Portfolio Rebalancing: Why You Should Do It

Portfolio Rebalancing: A Long-term Strategic Investment Process

The stock market is at all-time highs to the disbelief of many people, given what’s going on economically. So it has a lot of people wondering, should I be taking some profits off the table? We’ll discuss why that’s not just a question you should be asking yourself today, but it’s a part of a long-term strategic investment process.

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Produced using Kwanti: SPY and AGG. 60/40 Portfolio from 1996-2021. Rebalancing vs Buy and hold strategy. This is not investment advice or a recommendation.

Produced using Kwanti: SPY and AGG. Plain vanilla 60/40 Portfolio from 2018-2021. Rebalancing vs Buy and hold strategy. This is not investment advice or a recommendation.

What Can We Be Doing To Take Advantage Of Our Profits?

Alex: So Anthony back in march, when COVID rocked the stock market and it was down 35 percent one month we had some scared investors and we had other investors asking the question “How do we take advantage of this market dip?” this market decline. Fast forward to today, it seems that we’re starting to see maybe a little bit of euphoria in the market and it’s prompting people to ask “What can we be doing or what should we be doing to take advantage of the profits that have been made so far take some take some of that risk off the table.”

So for investors, how do we deal with this dichotomy of what happened in March to where we’re at today with that possible euphoria when we don’t know what’s going to happen next?

Anthony: That’s the old investment added to “Buy low, sell high” right? It’s easy in hindsight to see where that needs to occur, but when you’re in the midst of it you don’t always know what’s going to happen. So we call this investment principle “rebalancing” which helps address that. It’s the process of trying to keep risk and return within the proper ratio and even optimize it.

How Does Rebalancing Work?

Alex: So practically speaking let’s talk about how rebalancing works before we get into the benefits of it.

Anthony: So it’s always good to start with a game plan. So take certain asset classes, let’s just use the example of stocks and bonds because they’re common. Somebody may say well “I want to target 60% towards stocks & 40% towards more conservative bonds, but what happens over time is those percentages start to veer from the original plan. Stocks go up so maybe now it’s not 60% maybe you have now 65% or 70% or it could be vice versa. Back in March as stocks drop and so now it’s not 60% that you own but you know 55%, 50% whatever it may be. The process of rebalancing is saying very simply I’m just going to reset my plan.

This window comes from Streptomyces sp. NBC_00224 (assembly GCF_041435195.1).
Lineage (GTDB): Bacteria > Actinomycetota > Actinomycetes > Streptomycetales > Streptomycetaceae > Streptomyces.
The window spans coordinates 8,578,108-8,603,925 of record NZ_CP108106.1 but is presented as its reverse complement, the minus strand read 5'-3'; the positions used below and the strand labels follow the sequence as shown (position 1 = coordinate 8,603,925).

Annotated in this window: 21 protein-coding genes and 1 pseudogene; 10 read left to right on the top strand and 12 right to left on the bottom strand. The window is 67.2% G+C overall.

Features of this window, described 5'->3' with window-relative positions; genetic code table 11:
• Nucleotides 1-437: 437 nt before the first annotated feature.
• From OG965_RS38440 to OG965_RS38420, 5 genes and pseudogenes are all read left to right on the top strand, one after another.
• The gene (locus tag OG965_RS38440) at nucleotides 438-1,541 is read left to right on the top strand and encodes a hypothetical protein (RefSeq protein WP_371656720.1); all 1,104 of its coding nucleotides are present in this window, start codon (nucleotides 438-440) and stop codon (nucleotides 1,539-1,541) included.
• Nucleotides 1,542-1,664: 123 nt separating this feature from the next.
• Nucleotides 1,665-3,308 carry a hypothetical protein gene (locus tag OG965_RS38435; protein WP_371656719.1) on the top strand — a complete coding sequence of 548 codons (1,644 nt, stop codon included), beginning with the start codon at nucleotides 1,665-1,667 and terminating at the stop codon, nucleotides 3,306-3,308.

Alex: Yeah of course and the longer that you let this go, the longer that you just let your allocations drift off from their initial target the farther you’re going to get. We’re talking about a situation where someone goes from 60% to 65%, but in some cases, it could go up to 70%, 75%, and 80% depending upon how long the market run-up is and how long you let this go unchecked.

When Should I Rebalance?

Alex: So when does an investor need to do this? When do they need to look at rebalancing?

Anthony: There can be certain times, like in march, where maybe we look at it and go you know what we need to do a rebalance simply because it seems like a good opportunity. More consistently it needs to be driven into the process. So people kind of address that two ways.

  1. Rebalance Based on Timing: Every year we’re going to rebalance, we’re going to do it at the same time, and we’re trying to take the guesswork out of it
  2. Calendar-based Rebalance: Rebalance Annually, Semiannually, Quarterly, etc.
  3. Rebalance Based on Drift: If the portfolio drifts by say 5% or 10% out of allocation, then we’re going to rebalance.

What Are The Benefits of Rebalancing in The Long Run